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ContraceptionWhat's this?How does it work?EffectivenessProsCons
Birth control pillContraceptive pill that's taken dailyPrevents the release of eggs from the ovaries98 - 99% (only if taken daily at the correct timing)Effects are reversible; lessens menstrual cramps; makes the periods regular; reduces acne; reduces risks of developing ovarian and endometrial cancerHas to be taken daily; smokers above 35 cannot use it; no protection against STIs; may interfere with other medications you're on
​Contraceptive Injection (done 4 times a year)An injection in the buttocks or the armPrevents the release of eggs from the ovaries98 - 99%Effects are reversible; only 4 times a year; reduces the risk of developing endometrial cancerMay cause irregular bleeding or spotting; no protection against STIs
Intra-uterine Device (IUD)A T-shaped device inserted into the uterusPrevents fertilisation of eggs99.2 - 99.4%The device is long-lasting (up to 5 years); no interruption to intercourseMay cause irregular bleeding or spotting; no protection against STIs; IUD may fall out; a physician is required to insert and remove the IUD
Spermicide (comes in different forms such as foams, films, gels and tablets)A chemical agent which disables spermsInserted into the vagina few hours before intercourse82%
Effectiveness is greatly increased when it is used with a condom, diaphragm or cervical cap
May provide lubrication; can be used by women who breastfeed or smokeNo protection against STIs; may cause allergic reactions in some people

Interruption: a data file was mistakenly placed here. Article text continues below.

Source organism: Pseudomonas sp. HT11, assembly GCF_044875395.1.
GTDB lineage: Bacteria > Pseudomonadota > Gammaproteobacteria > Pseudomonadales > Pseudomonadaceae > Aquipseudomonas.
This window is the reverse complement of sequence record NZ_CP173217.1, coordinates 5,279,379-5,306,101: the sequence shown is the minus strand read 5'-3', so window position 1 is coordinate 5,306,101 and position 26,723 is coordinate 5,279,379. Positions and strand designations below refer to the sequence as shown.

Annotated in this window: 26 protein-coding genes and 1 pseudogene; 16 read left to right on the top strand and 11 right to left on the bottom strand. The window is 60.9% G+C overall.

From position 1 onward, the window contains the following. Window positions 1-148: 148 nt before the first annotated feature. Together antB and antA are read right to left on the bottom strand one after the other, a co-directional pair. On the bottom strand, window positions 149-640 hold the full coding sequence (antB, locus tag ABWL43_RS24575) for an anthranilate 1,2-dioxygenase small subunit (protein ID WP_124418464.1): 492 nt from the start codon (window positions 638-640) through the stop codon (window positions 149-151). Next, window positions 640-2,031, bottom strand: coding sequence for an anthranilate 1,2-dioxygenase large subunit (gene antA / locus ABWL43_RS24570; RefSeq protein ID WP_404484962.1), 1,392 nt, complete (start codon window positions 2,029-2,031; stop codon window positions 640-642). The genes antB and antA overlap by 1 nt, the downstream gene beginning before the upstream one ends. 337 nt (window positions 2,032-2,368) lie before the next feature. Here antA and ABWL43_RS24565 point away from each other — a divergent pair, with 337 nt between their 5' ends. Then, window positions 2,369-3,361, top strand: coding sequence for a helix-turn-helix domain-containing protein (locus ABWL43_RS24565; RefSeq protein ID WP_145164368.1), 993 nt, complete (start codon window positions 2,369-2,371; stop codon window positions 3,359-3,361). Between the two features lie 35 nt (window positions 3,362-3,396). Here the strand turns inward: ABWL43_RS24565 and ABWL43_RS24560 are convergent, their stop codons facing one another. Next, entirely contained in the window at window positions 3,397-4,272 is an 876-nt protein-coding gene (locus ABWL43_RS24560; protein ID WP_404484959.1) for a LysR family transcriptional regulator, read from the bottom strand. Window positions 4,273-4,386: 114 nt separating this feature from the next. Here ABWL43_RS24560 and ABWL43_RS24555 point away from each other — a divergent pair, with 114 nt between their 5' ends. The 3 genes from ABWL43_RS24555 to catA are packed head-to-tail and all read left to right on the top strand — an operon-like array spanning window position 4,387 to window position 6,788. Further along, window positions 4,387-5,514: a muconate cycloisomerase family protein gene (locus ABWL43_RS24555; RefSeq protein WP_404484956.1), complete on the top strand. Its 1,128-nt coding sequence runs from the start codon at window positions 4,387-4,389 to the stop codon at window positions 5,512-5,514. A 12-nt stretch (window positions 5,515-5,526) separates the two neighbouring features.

Diaphragm (to be used with spermicide)A dome-shaped rubber cap that is fitted in the vagina, over the cervix (must be left there 6-8 hours after intercourse)Prevents sperms from entering the uterus94%Protection against certain STIs; can be fitted 6-8 hours before intercourseProper insertion is required; may dislodge during intercourse; may cause allergic reactions in some people (due to the spermicide used)
Cervical cap (to be used with spermicide)A thimble-shaped rubber cap fitted over the cervixPrevents sperms from entering the uterus91% (for women who have not given birth) 74% (for women who have given birth before)Protection against certain STIs; can be fitted 24 hours before intercourseProper insertion is required; may dislodge during intercourse; may cause allergic reactions in some people (due to the spermicide used); may cause vaginal discharge and odour
Female sterilisation (permanent)A minor surgery which closes the fallopian tubesEggs cannot travel to the uterus99.5%No interference with intercourseIrreversible; surgery risks; no protection against STIs
Female condomA soft disposable sheath placed in the vagina before intercoursePrevents direct contact between genitals; prevents body fluids from being exchanged95%Protection against certain STIsMay break or slip; makes noises during intercourse

How to choose your birth control method

Factors such as your age, frequency of sexual activity, family history regarding certain illnesses, comfort level when using a particular method, and level of desire to be pregnant in the future will come into play when choosing an appropriate birth control method.

You should talk to your physician to figure out which method works best for you. There's no need to feel embarrassed if you have to clarify with your physician on how to use each method correctly. Knowing more will help you take better control of your sexual health and when to have kids.

Extra protection

You may use a combination of contraceptive methods at a time for extra protection. Also, you can ask your partner to use a condom because it is the only contraceptive method that protects you against most STIs.